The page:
Egypt has condemned Monday's suicide bombing in Turkey that killed at least 30 people and was blamed on Islamic State militants.
The foreign ministry said Cairo "condemns all terror attacks that are taking place around the world," in a statement about the violence that occurred in the Turkish of Suruc, near the border with Syria.
The bomb attack, which hit a cultural centre in the south eastern town, injured over 100 people.
Egypt reasserted the importance of "strong, strict and clear stance from all nations of the world to stand together to combat terrorism, dry out its resources and eradicate it from its roots," the statement added.
Turkish President Recep Tayyip Erdogan condemned the assault as an "act of terror," and Turkish officials say the violence was expected to be the work of the Islamic State group, an ultra-hardline group which has seized large swathes in Syria and Iraq.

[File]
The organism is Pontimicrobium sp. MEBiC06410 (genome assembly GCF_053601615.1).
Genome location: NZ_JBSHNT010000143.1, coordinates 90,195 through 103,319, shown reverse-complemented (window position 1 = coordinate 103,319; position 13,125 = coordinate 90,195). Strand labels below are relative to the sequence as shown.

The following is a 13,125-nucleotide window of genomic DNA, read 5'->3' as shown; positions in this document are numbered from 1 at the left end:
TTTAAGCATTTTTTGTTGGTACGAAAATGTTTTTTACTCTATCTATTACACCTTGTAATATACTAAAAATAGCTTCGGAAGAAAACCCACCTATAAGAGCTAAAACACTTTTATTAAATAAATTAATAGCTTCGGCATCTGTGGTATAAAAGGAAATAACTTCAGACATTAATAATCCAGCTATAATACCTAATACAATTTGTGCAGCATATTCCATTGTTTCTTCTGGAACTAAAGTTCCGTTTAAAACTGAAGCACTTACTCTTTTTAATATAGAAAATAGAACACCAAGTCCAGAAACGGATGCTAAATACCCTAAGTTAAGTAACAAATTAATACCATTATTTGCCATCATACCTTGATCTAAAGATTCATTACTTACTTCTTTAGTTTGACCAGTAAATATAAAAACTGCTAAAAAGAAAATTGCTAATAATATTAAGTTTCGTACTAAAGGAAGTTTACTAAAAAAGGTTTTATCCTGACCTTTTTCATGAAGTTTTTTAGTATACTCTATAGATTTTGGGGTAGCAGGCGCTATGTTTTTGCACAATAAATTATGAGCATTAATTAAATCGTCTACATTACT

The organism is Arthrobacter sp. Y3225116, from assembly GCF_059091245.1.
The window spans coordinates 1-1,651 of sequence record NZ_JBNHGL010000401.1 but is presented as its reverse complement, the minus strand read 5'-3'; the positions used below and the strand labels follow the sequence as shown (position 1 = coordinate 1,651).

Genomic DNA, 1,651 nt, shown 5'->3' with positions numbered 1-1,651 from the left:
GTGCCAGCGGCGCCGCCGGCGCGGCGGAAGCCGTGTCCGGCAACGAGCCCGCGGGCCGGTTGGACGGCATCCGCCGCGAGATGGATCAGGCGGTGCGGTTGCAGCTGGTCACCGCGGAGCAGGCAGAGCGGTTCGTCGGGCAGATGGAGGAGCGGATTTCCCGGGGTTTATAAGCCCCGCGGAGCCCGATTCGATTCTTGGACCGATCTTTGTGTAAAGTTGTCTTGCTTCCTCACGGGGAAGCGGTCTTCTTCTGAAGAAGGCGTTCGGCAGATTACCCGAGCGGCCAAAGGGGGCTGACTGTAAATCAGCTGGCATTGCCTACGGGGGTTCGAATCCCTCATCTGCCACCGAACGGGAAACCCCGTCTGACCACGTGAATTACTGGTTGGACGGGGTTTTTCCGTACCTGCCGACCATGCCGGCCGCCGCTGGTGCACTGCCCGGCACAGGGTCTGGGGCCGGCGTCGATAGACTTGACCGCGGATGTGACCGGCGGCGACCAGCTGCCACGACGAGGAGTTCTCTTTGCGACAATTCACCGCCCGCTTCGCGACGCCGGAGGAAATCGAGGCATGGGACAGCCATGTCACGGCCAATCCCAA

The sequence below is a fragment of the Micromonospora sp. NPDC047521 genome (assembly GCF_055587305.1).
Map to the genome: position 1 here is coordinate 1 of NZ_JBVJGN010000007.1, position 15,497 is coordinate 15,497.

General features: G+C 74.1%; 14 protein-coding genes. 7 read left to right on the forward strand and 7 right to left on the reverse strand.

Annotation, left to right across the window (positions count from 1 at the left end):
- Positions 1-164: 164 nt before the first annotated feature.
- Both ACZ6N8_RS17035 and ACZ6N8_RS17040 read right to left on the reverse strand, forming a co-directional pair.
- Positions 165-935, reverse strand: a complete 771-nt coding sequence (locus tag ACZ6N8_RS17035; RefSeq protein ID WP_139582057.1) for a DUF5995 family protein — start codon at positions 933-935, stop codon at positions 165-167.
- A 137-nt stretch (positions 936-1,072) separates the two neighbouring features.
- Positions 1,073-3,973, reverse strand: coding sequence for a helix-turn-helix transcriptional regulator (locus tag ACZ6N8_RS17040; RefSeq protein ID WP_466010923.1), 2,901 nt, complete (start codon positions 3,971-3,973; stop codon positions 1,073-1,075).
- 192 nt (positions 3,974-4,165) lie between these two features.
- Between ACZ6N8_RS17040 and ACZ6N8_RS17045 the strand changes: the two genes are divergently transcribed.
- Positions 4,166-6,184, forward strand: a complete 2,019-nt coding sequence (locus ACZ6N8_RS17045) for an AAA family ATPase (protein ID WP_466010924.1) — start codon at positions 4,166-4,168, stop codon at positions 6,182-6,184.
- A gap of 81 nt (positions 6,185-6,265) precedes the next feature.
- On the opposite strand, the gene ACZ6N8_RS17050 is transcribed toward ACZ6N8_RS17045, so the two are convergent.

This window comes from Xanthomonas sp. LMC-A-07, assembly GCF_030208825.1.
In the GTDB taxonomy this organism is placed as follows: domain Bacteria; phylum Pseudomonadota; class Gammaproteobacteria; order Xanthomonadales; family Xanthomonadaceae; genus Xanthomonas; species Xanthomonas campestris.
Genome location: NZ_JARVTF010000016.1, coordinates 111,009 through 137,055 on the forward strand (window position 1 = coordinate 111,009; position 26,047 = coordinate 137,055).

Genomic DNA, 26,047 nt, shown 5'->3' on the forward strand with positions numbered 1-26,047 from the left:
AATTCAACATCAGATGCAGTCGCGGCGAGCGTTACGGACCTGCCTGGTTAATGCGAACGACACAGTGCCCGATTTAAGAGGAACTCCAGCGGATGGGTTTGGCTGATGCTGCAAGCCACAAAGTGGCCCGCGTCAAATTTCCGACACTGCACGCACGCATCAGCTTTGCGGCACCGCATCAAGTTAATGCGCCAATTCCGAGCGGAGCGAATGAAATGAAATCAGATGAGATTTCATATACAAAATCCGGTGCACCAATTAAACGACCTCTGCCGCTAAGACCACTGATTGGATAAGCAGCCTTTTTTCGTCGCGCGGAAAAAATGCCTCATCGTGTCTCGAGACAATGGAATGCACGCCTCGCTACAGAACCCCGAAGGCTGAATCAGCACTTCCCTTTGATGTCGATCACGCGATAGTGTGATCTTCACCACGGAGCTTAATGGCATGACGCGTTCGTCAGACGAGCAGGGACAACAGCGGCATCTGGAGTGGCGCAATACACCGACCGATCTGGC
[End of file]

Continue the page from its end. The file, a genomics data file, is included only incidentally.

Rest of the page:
Relations between Cairo and Ankara have been strained since the 2013 ouster of Islamist president Mohamed Morsi after mass protests against his rule, with Erdogan emerging as one of the fiercest international critics of his removal
Morsi's Muslim Brotherhood has maintained close ties with Turkey's ruling AK Party, which Erdogan co-founded.
Turkey and Qatar were the only regional countries to back the now-outlawed Brotherhood after Morsi's removal, providing refuge for several of the group's fugitive members.
Cairo has accused Ankara of meddling in Egyptian affairs as well as "fuelling unrest and creating instability" in the region.